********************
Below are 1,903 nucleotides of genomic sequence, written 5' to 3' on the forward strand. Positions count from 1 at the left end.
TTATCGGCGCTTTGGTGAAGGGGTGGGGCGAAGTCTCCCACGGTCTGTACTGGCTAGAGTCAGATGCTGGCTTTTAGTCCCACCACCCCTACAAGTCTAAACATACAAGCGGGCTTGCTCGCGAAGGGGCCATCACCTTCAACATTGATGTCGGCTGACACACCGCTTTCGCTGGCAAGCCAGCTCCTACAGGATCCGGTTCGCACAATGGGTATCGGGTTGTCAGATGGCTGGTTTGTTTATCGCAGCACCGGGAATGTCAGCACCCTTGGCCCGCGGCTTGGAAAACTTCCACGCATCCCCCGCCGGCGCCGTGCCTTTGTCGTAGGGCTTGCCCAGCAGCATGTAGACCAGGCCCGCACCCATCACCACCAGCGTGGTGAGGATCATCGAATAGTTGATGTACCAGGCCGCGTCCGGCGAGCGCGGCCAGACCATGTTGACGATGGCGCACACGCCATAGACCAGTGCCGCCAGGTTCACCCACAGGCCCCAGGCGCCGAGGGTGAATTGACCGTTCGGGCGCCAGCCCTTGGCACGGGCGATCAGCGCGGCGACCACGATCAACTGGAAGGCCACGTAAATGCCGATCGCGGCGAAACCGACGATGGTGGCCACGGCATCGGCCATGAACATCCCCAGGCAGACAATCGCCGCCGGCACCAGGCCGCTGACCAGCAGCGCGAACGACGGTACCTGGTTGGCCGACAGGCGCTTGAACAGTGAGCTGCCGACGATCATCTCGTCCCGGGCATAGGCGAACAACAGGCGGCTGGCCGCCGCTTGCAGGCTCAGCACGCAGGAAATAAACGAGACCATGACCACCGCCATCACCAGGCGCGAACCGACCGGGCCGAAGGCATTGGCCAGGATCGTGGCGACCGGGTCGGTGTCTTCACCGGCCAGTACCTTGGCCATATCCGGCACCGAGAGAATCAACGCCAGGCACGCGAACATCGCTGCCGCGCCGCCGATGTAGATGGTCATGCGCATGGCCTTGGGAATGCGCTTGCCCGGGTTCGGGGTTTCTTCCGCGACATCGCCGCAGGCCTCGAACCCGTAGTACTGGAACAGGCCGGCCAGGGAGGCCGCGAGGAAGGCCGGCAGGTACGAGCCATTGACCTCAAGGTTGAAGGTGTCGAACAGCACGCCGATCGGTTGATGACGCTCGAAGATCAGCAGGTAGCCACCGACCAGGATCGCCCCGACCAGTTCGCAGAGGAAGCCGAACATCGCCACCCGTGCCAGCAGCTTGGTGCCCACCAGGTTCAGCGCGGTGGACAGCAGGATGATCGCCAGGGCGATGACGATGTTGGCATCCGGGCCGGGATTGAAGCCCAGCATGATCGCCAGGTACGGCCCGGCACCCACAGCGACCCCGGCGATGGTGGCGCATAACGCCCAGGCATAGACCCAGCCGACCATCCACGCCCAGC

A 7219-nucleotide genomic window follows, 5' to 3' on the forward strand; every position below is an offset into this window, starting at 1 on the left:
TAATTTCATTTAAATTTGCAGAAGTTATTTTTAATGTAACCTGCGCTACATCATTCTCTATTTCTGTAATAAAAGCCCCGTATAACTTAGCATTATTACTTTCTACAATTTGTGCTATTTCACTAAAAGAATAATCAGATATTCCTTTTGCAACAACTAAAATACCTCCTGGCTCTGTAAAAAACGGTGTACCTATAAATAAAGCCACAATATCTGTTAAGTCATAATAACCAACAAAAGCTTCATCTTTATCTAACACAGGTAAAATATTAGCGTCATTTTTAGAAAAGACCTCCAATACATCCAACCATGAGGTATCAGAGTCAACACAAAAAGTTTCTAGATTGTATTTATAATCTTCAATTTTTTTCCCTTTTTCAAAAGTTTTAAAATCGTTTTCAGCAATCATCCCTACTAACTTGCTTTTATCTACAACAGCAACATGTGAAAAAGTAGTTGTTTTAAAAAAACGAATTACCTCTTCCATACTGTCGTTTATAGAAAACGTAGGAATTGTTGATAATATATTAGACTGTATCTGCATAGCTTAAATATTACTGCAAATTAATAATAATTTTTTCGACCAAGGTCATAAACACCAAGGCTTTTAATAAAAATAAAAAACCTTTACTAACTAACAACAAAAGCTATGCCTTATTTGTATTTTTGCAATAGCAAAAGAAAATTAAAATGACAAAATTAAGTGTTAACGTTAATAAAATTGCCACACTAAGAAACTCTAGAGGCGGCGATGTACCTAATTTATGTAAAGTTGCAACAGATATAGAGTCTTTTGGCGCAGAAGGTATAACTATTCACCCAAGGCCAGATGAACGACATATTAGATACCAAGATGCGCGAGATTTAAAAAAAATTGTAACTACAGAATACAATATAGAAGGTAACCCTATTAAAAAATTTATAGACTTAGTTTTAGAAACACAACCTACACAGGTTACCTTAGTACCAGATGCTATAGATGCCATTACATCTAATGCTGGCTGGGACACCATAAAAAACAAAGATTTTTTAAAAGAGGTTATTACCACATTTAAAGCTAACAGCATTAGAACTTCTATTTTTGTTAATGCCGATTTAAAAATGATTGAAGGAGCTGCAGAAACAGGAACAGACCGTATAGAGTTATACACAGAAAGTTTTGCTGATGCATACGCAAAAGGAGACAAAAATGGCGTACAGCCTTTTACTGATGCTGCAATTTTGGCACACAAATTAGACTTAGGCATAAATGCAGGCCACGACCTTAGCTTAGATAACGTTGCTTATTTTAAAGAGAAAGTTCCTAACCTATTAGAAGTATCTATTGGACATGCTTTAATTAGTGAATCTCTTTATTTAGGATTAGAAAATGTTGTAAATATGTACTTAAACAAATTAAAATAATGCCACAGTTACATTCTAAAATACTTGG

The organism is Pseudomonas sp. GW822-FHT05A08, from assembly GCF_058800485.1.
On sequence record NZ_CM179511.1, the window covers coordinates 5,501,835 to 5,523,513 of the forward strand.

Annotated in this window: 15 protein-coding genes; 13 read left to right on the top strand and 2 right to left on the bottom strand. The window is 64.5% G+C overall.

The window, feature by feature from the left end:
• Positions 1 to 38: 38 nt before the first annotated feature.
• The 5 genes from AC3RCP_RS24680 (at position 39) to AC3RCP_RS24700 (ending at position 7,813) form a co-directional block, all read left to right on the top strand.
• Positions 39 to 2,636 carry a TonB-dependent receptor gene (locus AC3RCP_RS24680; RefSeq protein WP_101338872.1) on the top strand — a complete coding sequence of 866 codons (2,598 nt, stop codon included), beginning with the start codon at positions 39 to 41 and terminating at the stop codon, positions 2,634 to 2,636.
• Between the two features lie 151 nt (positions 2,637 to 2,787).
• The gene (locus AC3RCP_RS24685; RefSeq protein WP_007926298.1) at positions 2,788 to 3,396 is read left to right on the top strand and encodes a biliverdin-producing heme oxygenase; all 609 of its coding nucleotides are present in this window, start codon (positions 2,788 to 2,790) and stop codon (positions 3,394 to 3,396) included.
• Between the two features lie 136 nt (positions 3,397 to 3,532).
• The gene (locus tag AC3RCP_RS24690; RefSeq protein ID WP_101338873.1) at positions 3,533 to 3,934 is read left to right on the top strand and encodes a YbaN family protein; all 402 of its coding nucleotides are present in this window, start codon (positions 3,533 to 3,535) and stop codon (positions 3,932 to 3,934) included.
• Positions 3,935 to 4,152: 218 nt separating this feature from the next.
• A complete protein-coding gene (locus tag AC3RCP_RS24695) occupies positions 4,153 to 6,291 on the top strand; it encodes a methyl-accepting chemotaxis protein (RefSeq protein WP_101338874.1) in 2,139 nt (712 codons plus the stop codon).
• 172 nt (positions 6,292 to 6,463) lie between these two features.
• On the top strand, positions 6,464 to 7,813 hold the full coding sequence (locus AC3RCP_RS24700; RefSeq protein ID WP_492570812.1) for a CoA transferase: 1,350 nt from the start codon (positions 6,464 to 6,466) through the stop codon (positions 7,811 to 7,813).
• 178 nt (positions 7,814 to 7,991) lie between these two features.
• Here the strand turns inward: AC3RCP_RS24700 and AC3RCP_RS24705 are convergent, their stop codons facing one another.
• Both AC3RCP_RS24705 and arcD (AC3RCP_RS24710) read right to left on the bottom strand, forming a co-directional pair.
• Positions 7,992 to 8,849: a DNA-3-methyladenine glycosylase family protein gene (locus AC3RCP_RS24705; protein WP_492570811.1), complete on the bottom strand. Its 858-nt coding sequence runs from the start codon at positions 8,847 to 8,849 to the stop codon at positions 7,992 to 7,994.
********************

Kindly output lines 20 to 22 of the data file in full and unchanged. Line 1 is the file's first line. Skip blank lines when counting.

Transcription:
• 178 nt (positions 7,814 to 7,991) lie between these two features.
• Here the strand turns inward: AC3RCP_RS24700 and AC3RCP_RS24705 are convergent, their stop codons facing one another.
• Both AC3RCP_RS24705 and arcD (AC3RCP_RS24710) read right to left on the bottom strand, forming a co-directional pair.